Catholic Culture Dedication
Catholic Culture Dedication

The Father William Most Collection

The Gifts of the Holy Spirit

[Published electronically for use in classes taught by Fr. Most and for private theological study.]

Grace is any gift from God to us. There are two great categories or groups of graces: sanctifying, and charismatic.

Sanctifying graces are those that are aimed at making the recipient holy. They include: actual grace, a grace He sent me at this moment, to lead me and to enable me to do a particular good thing here and now, and habitual grace (also called sanctifying) which actually does make the recipient holy. It gives the soul the radical ability to take in the face to face vision of God in the next life. Increase in sanctifying grace means an increase in that capacity - for since the vision is infinite, our capacity can never reach the limit of growth.

The other category is called charismatic. These graces are not aimed directly an making the recipient holy. They are for some other sort of benefit to the individual or the community. There are two kinds again: ordinary and extraordinary.

Where do the Gifts of the Holy Spirit fit in? There are two groups of them, one in the sanctifying, one in the charismatic category.

In the sanctifying category we find the seven gifts, which are given along with sanctifying (habitual) grace.

In the charismatic category we find both the ordinary gifts -e.g., the gift to be a good parent or a good teacher - and the extraordinary gifts, those which are or seem miraculous, such as the gifts of healing, of tongues, or miracles.

The ordinary charismatic gifts are widely given. The extraordinary are given when and to whom the Spirit wills, as St. Paul tells us in 1 Cor 12. 11. They are not routine today, though they were in the first generation Church, as we see from 1 Cor 12-14.

Some have claimed that these extraordinary graces are ordinary and were ordinary for the first centuries. But the Patristic texts cited for this view are few. Fairly clear are those of Tertullian, St. Hilary, St. Cyril of Jerusalem. But in the booklet, Fanning the Flame by Kilian McDonnell (Liturgical Press, 1991), McDonnell admits on p. 18 that: "Both Basil of Caesarea... and Gregory Nazianzus... situate the prophetic charisms within the Christian initiation, though they are more reserved in their regard than Paul." No quotes are given. Then we see a remarkable admission on St. John Chrysostom, quoted on the same page: "Chrysostom complained, however 'the charisms are long gone.'" St. Augustine, in City of God (21.5), has to argue strongly that miracles are possible, against those in his day who denied the possibility. He says that if they want to say the Apostles converted the world without any miracles - that would be a great miracle. If there were miraculous gifts commonly around, Augustine would have merely pointed to them. But he did not.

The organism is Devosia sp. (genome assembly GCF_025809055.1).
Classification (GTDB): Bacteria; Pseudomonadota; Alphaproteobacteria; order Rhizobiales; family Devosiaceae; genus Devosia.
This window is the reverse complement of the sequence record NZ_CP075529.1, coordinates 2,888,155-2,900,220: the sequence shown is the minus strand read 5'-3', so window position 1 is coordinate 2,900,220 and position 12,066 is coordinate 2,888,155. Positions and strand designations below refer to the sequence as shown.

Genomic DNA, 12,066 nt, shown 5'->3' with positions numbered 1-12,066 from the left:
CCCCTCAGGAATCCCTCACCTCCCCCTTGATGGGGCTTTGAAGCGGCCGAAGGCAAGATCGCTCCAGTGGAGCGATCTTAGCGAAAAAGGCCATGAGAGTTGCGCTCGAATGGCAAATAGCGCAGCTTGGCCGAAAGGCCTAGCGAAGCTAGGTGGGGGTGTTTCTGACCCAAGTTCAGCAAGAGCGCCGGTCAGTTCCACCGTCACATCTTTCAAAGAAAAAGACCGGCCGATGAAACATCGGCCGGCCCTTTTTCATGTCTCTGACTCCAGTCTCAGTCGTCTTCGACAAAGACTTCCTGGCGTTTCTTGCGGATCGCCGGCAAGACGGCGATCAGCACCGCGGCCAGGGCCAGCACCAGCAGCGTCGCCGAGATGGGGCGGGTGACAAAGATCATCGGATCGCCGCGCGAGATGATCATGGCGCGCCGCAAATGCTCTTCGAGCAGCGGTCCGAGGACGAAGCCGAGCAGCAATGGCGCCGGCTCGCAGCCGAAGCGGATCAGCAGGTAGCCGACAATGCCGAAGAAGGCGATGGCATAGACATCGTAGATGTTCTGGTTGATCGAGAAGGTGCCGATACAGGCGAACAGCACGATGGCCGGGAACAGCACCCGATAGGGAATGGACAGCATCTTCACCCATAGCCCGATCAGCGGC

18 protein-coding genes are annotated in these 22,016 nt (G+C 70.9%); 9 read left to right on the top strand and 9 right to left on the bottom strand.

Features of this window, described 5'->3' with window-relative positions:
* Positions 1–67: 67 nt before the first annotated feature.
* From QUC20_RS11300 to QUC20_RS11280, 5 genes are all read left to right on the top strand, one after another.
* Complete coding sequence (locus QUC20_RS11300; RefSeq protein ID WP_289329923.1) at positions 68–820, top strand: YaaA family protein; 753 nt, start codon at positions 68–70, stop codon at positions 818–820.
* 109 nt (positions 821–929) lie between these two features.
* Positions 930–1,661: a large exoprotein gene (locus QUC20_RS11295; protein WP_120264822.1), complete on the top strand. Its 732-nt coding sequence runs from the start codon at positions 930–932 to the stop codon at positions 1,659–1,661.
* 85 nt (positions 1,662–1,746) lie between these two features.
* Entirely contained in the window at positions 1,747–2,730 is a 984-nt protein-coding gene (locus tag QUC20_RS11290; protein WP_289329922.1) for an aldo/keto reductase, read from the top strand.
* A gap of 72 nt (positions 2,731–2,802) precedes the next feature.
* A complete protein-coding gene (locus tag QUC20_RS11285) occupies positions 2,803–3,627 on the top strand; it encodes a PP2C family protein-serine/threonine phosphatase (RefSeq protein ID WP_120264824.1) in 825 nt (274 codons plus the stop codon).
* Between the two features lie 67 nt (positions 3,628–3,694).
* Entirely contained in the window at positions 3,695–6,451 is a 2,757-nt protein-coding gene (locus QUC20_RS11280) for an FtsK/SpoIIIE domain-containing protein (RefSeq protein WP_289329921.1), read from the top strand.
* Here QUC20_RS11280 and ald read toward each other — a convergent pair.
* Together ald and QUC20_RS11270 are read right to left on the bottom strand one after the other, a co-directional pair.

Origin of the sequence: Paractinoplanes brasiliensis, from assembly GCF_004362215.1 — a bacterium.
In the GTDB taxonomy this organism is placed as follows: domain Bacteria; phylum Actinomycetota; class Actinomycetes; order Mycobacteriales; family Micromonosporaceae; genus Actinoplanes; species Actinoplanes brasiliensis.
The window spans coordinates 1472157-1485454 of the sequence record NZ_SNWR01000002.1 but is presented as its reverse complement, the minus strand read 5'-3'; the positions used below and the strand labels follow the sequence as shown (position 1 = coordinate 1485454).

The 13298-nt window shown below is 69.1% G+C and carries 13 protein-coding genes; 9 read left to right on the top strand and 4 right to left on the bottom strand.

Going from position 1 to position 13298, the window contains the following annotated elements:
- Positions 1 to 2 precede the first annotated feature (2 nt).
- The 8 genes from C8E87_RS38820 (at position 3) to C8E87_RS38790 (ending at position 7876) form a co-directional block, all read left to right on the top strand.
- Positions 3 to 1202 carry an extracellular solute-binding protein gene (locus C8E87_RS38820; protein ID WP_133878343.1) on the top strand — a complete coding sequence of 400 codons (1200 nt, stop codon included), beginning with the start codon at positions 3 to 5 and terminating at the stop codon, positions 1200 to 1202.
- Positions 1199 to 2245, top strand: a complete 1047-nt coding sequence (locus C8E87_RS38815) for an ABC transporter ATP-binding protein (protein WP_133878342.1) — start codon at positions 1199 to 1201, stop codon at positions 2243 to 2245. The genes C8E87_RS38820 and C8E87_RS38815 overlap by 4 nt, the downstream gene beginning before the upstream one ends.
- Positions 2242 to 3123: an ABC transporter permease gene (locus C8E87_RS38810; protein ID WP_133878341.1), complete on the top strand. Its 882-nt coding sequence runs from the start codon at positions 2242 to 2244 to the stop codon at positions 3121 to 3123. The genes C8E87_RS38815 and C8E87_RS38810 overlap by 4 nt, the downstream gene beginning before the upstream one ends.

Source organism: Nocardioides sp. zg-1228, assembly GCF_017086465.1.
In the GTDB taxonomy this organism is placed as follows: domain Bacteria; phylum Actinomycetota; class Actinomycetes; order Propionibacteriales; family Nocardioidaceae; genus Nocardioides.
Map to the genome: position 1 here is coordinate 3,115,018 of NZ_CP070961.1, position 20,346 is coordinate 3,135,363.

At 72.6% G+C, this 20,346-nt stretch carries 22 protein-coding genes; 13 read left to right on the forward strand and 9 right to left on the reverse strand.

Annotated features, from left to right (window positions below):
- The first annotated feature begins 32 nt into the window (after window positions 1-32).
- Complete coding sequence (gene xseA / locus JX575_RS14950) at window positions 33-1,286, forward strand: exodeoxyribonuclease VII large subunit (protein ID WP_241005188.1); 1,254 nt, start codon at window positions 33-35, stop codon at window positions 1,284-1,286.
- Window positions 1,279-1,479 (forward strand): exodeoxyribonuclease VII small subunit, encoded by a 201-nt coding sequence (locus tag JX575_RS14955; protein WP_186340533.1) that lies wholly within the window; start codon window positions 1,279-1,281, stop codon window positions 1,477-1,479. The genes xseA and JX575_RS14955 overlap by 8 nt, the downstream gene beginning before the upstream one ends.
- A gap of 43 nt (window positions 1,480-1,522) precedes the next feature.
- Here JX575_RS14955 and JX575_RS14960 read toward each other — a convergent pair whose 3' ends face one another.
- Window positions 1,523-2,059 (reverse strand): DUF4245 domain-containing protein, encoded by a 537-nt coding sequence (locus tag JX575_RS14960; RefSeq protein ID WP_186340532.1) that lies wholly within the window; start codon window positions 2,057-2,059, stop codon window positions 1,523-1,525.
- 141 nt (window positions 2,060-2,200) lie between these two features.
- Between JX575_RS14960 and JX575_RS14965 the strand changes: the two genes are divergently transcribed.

Those who make such an unsupported claim seem to mean that all Catholics must be charismatic. But their evidence is lacking. as we just saw. Further these persons seem to think that the special phenomena of charismatics are simply actualizations - putting to work - of the gifts of the Holy Spirit that all Catholics have. - So again they claim all Catholics must be charismatic. -- They forget that the special charismatic things belong to one category, the seven Gifts to another . One cannot suppose graces from one side of the great divide will actualize those from the other side.

They also ignore or deny the principle of diversity of spiritual attractions: not all are attracted by the same sort of things, e.g., the fullest form of Marian devotion, while objectively the best in its category, and the most complete imitation of the ways of the Father who put her everywhere in His approach to us -- this is not to be demanded of just all Catholics. Or again, St. Francis de Sales, was a very refined gentleman; St. Benedict Joseph Labre was more like a filthy tramp, almost certainly with body lice. Both followed the same basic principles of the spiritual life-- but what a difference in the secondary, in their approach! In fact Pope Pius XII, in his great liturgical Encyclical, Mediator Dei said in #108 (Vatican Library translation):"Many of the faithful are unable to use the 'Roman Missal' even though it is written in the vernacular... nor are all capable of understanding correctly the liturgical rites and formulas... . They can adopt some other method which proves easier for certain people". Cf. also #179.

Vatican II, Lumen gentium 12 said of the extraordinary gifts: "... they are not to be rashly sought, nor should one presumptuously expect of them the fruits of the apostolic works; but the judgment as to whether or not they are genuine, and as to their ordered use pertains to those who are in charge in the Church... ."

Still further, the possession of extraordinary charismatic favors does not even prove those who have them are in the state of grace. We think of the frightening words of Our Lord Himself in Mt 7. 22-23: "Many will say to me on that day [at the end]: Lord, Lord, have we not prophesied in your name, and in your name cast out devils, and have done many marvels in your name? And then I will admit to them: I never knew you: depart from me you workers of iniquity."